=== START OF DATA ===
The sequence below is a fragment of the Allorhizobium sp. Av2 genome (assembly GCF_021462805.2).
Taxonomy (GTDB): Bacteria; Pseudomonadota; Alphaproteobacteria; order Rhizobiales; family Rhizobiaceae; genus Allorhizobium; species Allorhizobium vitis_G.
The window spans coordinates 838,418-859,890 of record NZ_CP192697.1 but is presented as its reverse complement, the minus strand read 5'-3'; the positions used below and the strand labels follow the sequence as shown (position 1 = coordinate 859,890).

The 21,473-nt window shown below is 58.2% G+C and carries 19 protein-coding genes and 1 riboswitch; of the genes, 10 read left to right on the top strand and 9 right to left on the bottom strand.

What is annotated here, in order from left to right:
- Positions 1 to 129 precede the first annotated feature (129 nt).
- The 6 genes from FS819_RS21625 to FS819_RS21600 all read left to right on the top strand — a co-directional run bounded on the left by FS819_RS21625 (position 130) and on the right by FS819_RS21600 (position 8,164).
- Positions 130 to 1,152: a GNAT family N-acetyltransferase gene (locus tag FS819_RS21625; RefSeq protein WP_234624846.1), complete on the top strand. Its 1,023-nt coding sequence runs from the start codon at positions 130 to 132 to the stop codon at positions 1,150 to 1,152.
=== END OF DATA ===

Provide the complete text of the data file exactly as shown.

The sequence below is a fragment of the Allorhizobium sp. Av2 genome (assembly GCF_021462805.2).
Taxonomy (GTDB): Bacteria; Pseudomonadota; Alphaproteobacteria; order Rhizobiales; family Rhizobiaceae; genus Allorhizobium; species Allorhizobium vitis_G.
The window spans coordinates 838,418-859,890 of record NZ_CP192697.1 but is presented as its reverse complement, the minus strand read 5'-3'; the positions used below and the strand labels follow the sequence as shown (position 1 = coordinate 859,890).

The 21,473-nt window shown below is 58.2% G+C and carries 19 protein-coding genes and 1 riboswitch; of the genes, 10 read left to right on the top strand and 9 right to left on the bottom strand.

What is annotated here, in order from left to right:
- Positions 1 to 129 precede the first annotated feature (129 nt).
- The 6 genes from FS819_RS21625 to FS819_RS21600 all read left to right on the top strand — a co-directional run bounded on the left by FS819_RS21625 (position 130) and on the right by FS819_RS21600 (position 8,164).
- Positions 130 to 1,152: a GNAT family N-acetyltransferase gene (locus tag FS819_RS21625; RefSeq protein WP_234624846.1), complete on the top strand. Its 1,023-nt coding sequence runs from the start codon at positions 130 to 132 to the stop codon at positions 1,150 to 1,152.